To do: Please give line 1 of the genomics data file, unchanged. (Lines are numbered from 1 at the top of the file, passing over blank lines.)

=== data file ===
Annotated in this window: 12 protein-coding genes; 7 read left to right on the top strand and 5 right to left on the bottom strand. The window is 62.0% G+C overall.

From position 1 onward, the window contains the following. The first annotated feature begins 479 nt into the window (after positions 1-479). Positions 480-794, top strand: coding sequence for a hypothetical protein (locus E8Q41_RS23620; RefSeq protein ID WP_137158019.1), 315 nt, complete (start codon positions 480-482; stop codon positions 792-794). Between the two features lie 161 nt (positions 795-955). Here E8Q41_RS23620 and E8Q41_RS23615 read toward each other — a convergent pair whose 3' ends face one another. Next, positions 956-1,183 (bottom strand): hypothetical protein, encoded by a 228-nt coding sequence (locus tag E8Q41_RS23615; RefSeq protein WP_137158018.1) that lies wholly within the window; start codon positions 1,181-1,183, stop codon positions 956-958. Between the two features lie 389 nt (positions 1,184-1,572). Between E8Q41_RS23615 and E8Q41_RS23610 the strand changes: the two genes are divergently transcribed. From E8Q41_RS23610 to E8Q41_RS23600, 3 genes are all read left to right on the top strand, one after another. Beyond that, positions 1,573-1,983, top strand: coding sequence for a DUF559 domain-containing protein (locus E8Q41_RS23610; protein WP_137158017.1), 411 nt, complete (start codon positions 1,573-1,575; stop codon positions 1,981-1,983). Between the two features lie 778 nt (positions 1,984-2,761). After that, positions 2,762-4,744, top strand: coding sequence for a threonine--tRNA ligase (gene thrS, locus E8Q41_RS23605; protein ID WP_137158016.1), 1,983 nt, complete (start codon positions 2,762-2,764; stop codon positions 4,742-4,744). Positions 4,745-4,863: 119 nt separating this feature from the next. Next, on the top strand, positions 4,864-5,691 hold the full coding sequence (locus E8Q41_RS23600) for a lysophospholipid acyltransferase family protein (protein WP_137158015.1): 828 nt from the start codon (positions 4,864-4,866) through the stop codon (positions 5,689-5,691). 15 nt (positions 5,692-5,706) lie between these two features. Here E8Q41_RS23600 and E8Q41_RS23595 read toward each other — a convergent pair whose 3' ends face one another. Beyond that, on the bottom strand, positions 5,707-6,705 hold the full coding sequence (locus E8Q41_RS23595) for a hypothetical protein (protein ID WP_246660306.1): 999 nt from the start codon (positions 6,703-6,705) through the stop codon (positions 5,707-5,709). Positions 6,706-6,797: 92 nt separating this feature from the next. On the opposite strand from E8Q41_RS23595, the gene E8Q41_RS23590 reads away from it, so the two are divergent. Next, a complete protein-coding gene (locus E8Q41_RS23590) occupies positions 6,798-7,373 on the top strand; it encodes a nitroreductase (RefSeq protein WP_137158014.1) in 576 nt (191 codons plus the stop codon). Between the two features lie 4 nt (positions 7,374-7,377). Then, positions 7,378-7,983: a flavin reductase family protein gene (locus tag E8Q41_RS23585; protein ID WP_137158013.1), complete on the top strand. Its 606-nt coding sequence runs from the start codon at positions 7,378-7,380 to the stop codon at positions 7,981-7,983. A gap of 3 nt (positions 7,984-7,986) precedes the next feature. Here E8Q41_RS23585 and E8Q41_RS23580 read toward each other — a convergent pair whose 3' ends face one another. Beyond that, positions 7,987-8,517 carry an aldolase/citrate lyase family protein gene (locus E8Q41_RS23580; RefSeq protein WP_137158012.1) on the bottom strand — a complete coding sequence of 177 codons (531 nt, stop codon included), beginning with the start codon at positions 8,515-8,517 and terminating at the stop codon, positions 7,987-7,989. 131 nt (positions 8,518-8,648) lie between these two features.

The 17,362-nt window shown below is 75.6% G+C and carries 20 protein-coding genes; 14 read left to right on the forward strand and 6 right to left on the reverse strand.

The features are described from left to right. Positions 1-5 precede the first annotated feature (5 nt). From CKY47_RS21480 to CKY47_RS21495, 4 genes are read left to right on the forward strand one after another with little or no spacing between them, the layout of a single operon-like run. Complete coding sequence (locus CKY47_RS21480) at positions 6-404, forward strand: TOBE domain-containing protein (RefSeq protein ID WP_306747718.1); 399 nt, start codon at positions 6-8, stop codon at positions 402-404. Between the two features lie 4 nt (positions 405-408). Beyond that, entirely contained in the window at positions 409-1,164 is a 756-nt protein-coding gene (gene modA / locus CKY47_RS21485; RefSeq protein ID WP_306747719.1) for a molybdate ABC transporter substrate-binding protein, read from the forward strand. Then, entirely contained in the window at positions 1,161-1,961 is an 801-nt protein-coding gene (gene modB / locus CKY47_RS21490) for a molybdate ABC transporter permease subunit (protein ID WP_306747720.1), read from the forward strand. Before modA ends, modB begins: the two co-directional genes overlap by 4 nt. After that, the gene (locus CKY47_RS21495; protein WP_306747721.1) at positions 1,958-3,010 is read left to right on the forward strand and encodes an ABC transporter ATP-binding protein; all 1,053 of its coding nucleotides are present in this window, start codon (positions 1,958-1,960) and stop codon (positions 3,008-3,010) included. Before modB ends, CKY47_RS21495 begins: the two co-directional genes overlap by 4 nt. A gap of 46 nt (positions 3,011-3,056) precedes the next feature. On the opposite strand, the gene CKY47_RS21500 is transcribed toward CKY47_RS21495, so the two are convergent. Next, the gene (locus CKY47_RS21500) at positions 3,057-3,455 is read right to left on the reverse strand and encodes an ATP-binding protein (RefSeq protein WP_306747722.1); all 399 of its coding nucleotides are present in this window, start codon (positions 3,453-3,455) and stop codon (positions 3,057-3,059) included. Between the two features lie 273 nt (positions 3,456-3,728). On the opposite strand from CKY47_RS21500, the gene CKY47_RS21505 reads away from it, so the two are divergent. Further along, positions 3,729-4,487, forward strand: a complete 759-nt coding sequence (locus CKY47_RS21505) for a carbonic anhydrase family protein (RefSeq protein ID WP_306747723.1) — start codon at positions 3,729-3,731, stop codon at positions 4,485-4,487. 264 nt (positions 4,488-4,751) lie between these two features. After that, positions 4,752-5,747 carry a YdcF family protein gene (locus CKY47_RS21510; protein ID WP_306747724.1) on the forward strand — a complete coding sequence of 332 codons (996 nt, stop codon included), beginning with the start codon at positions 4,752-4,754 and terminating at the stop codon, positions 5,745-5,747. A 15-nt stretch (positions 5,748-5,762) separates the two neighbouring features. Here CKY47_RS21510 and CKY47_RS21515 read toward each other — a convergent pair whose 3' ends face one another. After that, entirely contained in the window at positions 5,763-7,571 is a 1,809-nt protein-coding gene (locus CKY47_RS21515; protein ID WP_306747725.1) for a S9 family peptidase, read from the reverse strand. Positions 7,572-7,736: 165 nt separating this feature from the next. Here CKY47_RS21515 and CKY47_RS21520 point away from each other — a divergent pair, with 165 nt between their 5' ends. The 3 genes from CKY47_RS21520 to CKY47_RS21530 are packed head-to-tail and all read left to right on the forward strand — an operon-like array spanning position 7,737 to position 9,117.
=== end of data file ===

Annotated in this window: 12 protein-coding genes; 7 read left to right on the top strand and 5 right to left on the bottom strand. The window is 62.0% G+C overall.